• Avatar Bruce Vojtecky says:

            Not really. He said last 32 years and that would be primarily due to women moving into college and workplace. The welfare system in the poor inner cities drives more babies, more money. In fact some inner cities black pastors claim abortion is ethnic cleansing of poor blacks.

  2. Frank Treadway Frank Treadway says:

    Support family planning through your local Planned Parenthood.

    • Avatar Beverly Stafford says:

      Thank you, Frank. When the Susan Komen group pulled their funding from Planned Parenthood, I pulled my donations to it.

  3. Avatar Richard Christoph says:

    One issue I have not seen presented vis a vis immigration (legal and illegal) from Latin America is the population growth in some of those countries. I was born in November of ’49 so pulled up the following figures from 1950 and 2018 for the following countries:

    1950 2018

    El Salvador 2,199,897 6,427,495

    Honduras 1,487,234 9,489,792

    Guatemala 3,146,073 17,245,346

    Mexico 28,485,180 130,759,074

  4. Avatar Richard Christoph says:

    Sorry the format did not space the numbers as intended. Will try again.

    1950 2018

    El Salvador 2,199,897 6,427,495

    Honduras 1,487,234 9,489,792

    Guatemala 3,146,073 17,245,346

    Mexico 28,485,180 130,759,074

    • Avatar Richard Christoph says:

      No luck with proper spacing after posting. Sorry.

      • Avatar Patricia Barrett says:

        Richard,

        The countries you listed are primary Catholic (which means their inhabitants have been brainwashed and terrorized to believe that using birth control and getting abortions will consign them to an eternity in Hell). That’s combined with the fact that rape is basically institutionalized in at least some of those countries, and ignored by government.

        • Avatar Richard Christoph says:

          Patrecia,

          Of course you are correct. I had intentionally omitted the controversial conclusion of my comment, but since you have now broached the subject, here it is:

          “Note that all the above are predominantly Roman Catholic nations, and also that the Pope is one of the most outspoken critics of human rights abuses and of the immigration policies of the U.S.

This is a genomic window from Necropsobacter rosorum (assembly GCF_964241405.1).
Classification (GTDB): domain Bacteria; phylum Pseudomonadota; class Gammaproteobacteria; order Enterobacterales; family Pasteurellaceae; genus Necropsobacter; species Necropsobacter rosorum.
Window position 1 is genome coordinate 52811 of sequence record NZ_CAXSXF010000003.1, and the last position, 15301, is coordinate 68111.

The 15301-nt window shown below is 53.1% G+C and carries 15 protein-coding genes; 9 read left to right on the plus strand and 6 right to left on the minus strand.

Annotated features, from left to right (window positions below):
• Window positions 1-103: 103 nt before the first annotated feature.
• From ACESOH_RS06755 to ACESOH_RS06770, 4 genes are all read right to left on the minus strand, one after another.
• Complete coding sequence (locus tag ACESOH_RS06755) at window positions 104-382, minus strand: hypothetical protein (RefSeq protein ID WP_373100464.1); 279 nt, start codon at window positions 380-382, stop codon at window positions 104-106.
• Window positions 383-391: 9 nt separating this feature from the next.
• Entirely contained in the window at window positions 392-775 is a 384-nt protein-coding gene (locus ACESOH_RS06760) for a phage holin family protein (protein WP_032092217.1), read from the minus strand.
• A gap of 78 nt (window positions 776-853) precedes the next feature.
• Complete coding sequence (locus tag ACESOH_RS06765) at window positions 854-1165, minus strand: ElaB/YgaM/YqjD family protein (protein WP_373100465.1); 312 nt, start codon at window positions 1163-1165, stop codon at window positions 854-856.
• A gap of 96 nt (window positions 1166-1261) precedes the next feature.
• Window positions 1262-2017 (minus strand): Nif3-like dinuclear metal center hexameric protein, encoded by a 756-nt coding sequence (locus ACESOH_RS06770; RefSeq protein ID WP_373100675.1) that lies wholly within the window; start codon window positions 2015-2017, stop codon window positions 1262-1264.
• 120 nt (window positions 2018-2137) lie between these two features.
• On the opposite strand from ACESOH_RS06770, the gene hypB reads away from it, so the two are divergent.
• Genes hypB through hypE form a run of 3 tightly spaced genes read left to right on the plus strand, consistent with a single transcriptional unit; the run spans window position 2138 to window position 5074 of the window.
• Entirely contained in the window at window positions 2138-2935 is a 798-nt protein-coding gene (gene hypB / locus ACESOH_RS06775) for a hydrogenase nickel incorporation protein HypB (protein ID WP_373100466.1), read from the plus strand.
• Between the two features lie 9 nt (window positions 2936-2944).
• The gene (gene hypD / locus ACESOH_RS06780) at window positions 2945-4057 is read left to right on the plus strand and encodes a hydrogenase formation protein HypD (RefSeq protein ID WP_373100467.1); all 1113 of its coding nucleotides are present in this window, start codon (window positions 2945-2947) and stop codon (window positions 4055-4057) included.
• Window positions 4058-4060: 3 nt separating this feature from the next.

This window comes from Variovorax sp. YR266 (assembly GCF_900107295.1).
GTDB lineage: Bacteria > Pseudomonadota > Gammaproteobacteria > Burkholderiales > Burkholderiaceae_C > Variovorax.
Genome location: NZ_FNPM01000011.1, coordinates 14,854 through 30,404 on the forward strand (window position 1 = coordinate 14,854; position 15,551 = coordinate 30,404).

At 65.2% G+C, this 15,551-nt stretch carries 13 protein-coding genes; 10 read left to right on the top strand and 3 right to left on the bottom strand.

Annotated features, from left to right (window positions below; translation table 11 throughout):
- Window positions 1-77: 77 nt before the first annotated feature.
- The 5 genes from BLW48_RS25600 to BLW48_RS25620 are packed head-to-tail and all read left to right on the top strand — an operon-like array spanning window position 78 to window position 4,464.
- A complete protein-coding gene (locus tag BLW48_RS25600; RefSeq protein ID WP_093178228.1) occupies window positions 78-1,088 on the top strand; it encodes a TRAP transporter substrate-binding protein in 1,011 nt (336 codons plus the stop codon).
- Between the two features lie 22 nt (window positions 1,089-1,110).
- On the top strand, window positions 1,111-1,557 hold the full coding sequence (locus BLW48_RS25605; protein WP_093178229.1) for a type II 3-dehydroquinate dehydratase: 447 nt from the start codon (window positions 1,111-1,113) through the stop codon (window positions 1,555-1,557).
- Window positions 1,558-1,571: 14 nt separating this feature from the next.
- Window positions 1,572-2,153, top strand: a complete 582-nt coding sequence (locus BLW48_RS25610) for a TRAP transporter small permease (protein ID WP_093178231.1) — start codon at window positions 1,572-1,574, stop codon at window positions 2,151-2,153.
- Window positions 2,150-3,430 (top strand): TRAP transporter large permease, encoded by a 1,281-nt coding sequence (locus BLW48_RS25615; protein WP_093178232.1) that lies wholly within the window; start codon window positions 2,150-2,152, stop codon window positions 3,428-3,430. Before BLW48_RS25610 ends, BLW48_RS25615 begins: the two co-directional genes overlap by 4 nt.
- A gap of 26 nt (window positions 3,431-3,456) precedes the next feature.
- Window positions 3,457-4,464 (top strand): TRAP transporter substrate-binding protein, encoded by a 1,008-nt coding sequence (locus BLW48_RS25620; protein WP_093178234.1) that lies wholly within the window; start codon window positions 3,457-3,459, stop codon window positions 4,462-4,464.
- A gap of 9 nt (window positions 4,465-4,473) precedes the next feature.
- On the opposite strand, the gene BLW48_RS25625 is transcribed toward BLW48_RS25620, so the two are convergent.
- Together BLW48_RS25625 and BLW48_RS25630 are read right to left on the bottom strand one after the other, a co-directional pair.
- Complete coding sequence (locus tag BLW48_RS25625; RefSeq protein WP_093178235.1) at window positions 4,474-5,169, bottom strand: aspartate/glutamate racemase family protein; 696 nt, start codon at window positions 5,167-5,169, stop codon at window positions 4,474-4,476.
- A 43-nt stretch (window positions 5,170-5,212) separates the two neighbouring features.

I submit that the Pope and the Vatican would do well to look to their own policies on contraception and the direct relationship between a population explosion and the pressure on a country’s natural resources that are largely responsible for emigration. The U.S. simply cannot solve all of the problems of the rest of the world.

          I’ve not heard much from either Democrats or Republicans on this topic and eagerly await a candid and fact-based discussion. I’m not holding my breath.”

  5. Avatar Elizabeth Andrade says:

    The people having 10 kids are usually not born in the US. How are you going to preach planned parenthood to third world countries who are churning out the babies? Most young Americans are only parents to dogs and cats. This country has become much less friendly to families.

    • Avatar Anita Brady says:

      As Patricia says above, religion is a strong motivator for population to continue expanding. Also, the US is now restricting funds (driven by the “righteous” in our government) to countries that could possibly use it for birth control/abortion financing. So, it is being left up to NGOs to do what they can. Good Luck with that.

  6. Avatar Bruce Vojtecky says:

    There are 1.2 billion Catholics in the world. There are 1.8 billion Muslims in the world.
    As for sending money or aid to other countries I am for sending less because it doesn’t get to the people who need it. We can’t even get some of our own states to use the money for what it is supposed to be used for, how do we get other countries to use it properly. Look at Redding, a tax that would be used to deal with the homeless is questioned because it may not be used for the best way to help the homeless.

  7. Avatar Bruce Vojtecky says:

    As far as combating AGW I look to future discoveries. Coral reefs are dying but off the coast of Florida NOAA divers are injecting antibiotics into Reefs with modest success in bringing them back to life. A controversial method that was unheard of ten years ago much less forty years ago. I feel that science will find ways in the future to save our planet. There are those who will look for scientific ways to save the Earth while others will just blame someone else.

  8. Avatar Julie Driver says:

    Doug,
    KIXE is hosting a community screening and discussion of “Bill Nye the Science Guy”, about his work to promote scientific thinking when dealing with changing climate. Would you like to come and facilitate the discussion? Thursday, June 20th 6PM at the Redding Library. jdriver@kixe.org

  9. Avatar Beverly Stafford says:

    May I be really un-PC and insulting? One friend called the Pope “an obscene old bastard.” I was going to write that in my comment above about procreating with abandon, but decided not to bring religion into the conversation. However, with all the comments that point out that Catholicism is a major factor in overpopulation, I added it. To all the Catholic viewers, perhaps you can change church doctrine from within. Can a Pope be impeached? Maybe a female Pope – Pope-ette? Pope-ess? – would be a voice of reason.